This week seems to have a theme of Mexican women who are in the arts born in the early 19th century. Rosario Castellanos was a poet, activist and author who became associated with the “Generation of 1950”, a poet’s group that gained popularity following the end of WWII.
Rosario was born in Mexico City on May 25, 1925 to a family of ranchers in the state of Chiapas, so she grew up in Comitán. During the years before her birth, landowners in Mexico had a hold on the power structure. Her family was of mixed heritage and had indigenous servants. She was an introverted child and found herself at odds with her family. She didn’t care for the way the indigenous people were treated, and her relationship with her mother was estranged after she proved to favor her brother.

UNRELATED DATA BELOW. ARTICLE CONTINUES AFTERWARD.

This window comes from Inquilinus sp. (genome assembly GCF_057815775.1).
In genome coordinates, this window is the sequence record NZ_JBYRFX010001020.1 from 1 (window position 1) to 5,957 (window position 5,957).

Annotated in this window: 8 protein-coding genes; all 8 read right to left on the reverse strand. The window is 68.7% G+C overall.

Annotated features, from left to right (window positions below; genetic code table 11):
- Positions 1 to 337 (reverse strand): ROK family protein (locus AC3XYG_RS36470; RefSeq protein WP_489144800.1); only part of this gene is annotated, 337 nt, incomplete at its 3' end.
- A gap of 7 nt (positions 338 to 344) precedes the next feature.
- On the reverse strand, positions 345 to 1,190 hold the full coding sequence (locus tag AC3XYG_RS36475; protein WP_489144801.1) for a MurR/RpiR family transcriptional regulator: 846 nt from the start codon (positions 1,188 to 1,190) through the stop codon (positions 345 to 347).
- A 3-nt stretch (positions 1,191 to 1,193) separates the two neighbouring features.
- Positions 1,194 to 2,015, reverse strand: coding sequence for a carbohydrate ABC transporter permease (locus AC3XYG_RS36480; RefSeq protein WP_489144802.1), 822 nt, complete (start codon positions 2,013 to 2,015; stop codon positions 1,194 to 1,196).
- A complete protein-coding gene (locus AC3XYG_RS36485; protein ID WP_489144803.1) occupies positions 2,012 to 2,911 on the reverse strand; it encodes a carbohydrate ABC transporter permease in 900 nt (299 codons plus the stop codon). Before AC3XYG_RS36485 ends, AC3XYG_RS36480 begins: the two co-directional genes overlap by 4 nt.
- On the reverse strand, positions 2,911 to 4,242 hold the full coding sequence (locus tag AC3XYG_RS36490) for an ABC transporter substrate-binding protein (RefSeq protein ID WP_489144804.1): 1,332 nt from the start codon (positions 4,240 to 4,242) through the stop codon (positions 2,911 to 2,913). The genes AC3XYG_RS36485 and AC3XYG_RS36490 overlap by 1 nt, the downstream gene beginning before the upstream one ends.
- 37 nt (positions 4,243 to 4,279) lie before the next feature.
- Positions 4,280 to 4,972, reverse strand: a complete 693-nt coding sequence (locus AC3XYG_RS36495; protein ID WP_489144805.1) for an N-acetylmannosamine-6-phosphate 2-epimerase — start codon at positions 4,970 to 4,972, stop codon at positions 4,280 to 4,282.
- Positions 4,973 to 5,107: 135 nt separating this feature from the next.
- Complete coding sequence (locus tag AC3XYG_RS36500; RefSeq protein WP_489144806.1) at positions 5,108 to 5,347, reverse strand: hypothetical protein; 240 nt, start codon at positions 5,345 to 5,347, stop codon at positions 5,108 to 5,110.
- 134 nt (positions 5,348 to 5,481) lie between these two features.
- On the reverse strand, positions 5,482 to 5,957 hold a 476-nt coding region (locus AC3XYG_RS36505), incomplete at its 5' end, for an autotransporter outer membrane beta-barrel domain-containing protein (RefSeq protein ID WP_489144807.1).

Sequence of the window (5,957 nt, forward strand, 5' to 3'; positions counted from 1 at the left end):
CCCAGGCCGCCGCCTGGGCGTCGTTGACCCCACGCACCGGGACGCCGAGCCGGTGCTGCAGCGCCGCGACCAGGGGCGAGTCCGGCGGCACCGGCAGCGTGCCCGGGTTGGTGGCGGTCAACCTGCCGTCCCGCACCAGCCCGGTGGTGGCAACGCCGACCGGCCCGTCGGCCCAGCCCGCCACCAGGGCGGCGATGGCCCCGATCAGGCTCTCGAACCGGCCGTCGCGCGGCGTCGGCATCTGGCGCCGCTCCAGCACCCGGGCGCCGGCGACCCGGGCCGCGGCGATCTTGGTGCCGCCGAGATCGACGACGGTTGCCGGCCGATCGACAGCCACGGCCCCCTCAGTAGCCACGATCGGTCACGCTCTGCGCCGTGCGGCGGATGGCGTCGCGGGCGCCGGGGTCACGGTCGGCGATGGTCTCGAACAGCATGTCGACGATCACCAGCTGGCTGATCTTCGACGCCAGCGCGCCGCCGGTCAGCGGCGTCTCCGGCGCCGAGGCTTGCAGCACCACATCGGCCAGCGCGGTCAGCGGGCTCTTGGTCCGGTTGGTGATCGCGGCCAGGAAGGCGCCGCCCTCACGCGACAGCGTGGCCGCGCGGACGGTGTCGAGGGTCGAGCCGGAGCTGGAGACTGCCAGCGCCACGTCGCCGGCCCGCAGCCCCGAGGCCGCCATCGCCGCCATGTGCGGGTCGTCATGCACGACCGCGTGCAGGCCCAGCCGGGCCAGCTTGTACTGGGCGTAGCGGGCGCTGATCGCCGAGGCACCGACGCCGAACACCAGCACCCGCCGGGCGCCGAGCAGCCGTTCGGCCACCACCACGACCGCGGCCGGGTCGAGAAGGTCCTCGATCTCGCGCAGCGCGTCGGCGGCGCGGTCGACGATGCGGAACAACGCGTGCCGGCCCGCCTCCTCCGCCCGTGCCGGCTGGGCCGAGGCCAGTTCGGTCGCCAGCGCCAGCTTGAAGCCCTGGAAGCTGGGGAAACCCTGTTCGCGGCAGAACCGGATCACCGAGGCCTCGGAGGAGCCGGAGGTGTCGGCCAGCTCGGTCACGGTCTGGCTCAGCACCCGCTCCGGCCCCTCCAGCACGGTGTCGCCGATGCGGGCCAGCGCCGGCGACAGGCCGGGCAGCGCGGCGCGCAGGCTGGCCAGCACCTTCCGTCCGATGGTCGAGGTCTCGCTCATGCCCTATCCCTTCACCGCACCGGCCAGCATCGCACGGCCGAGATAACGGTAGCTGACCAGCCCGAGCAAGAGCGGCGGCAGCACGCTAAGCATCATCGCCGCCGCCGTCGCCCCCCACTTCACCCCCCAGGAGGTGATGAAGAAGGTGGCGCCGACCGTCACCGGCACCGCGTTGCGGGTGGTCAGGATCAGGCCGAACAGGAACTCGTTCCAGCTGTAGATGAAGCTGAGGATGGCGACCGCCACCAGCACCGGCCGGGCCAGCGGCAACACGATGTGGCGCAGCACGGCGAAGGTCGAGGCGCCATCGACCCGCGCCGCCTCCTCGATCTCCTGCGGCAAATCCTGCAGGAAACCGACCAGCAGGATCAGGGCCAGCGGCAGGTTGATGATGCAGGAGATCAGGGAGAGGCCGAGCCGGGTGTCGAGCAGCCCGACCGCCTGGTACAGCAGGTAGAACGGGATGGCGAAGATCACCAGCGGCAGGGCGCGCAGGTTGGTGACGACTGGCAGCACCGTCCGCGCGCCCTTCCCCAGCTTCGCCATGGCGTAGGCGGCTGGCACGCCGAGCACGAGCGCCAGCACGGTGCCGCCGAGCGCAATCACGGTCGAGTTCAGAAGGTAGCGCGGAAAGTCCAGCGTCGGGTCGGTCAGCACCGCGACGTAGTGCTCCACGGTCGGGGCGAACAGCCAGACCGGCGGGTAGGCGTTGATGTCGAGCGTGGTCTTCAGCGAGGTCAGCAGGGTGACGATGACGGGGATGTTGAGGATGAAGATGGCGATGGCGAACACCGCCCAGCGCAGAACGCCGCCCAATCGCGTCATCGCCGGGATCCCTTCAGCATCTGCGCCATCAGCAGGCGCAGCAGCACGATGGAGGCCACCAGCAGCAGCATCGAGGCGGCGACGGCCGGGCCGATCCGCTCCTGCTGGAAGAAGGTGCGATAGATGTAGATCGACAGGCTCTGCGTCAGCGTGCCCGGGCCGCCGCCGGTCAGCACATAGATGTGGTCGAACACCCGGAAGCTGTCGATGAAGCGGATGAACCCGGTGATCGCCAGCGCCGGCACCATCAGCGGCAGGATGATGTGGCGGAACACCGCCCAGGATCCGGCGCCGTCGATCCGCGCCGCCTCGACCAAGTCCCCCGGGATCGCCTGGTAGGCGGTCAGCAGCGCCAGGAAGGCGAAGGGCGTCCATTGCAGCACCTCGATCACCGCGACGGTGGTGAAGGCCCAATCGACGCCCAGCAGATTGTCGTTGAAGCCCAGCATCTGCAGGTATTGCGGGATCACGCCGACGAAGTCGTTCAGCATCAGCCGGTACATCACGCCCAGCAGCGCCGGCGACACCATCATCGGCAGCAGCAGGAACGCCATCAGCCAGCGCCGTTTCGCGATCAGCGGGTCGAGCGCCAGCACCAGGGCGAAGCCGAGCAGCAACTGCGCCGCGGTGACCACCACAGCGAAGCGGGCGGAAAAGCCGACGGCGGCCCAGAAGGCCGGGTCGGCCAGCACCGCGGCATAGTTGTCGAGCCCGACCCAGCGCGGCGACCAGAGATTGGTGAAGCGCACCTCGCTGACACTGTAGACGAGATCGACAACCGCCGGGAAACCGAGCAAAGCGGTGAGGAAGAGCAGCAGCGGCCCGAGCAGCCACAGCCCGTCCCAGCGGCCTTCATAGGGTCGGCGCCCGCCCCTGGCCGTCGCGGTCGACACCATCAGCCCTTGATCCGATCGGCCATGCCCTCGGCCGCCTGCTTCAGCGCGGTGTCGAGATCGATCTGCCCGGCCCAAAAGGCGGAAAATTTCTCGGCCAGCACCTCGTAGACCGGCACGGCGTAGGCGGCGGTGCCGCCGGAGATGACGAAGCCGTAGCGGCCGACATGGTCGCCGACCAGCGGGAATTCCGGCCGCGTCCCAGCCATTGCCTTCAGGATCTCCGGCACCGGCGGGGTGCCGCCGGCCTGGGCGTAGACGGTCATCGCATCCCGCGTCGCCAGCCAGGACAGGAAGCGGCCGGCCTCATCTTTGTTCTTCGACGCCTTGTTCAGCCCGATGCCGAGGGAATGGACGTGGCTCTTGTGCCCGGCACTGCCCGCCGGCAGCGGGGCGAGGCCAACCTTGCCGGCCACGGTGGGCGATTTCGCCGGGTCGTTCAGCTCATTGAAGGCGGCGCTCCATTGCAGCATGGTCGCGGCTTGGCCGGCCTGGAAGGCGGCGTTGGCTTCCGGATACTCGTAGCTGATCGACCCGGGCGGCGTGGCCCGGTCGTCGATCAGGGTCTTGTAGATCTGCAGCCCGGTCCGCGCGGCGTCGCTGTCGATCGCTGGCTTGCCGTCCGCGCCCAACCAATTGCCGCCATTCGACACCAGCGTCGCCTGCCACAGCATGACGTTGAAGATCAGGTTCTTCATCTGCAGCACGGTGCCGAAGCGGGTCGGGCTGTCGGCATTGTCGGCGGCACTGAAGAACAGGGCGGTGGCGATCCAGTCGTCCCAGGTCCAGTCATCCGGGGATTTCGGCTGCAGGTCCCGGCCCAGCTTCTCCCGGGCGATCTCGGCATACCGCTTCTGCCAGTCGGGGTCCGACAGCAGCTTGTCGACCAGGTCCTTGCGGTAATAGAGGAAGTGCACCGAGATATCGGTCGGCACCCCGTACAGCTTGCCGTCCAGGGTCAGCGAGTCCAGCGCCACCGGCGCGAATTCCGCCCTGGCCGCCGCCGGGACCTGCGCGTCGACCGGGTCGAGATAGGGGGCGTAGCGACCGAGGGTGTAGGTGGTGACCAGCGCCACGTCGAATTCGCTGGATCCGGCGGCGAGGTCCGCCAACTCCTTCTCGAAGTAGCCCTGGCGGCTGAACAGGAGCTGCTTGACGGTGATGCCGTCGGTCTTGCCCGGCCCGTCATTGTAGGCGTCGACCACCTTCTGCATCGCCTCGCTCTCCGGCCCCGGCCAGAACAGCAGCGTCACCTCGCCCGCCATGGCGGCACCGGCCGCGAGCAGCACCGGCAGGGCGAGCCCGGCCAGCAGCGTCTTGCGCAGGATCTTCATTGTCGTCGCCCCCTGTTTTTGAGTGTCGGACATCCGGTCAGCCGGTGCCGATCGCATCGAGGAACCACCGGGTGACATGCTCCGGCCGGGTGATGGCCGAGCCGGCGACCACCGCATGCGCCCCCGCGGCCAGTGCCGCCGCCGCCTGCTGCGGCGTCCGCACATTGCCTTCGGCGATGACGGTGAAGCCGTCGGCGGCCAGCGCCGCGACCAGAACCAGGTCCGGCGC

When she was 9 years old, President Lazaro Cardenas passed and enacted the 1934 Agrarian code which redistributed land from the wealthy elite and changed the social-political makeup of Mexico. It also effected Rosario’s family, as much of their property was confiscated. The country had spent much of its recent history with the power being in the hands of wealthy landowners, and the redistribution of land broke up that power hold.
When she was 15 she moved to Mexico City with her parents. Unfortunately, within a year, both her parents had died, leaving her and her siblings orphans. She enrolled in the National Autonomous University of Mexico, studying literature and philosophy. She also joined the National Indigenous Institute, developed by President Cardenas, to help promote literacy in impoverished sections of the country. She also began writing for the newspaper Excélsior.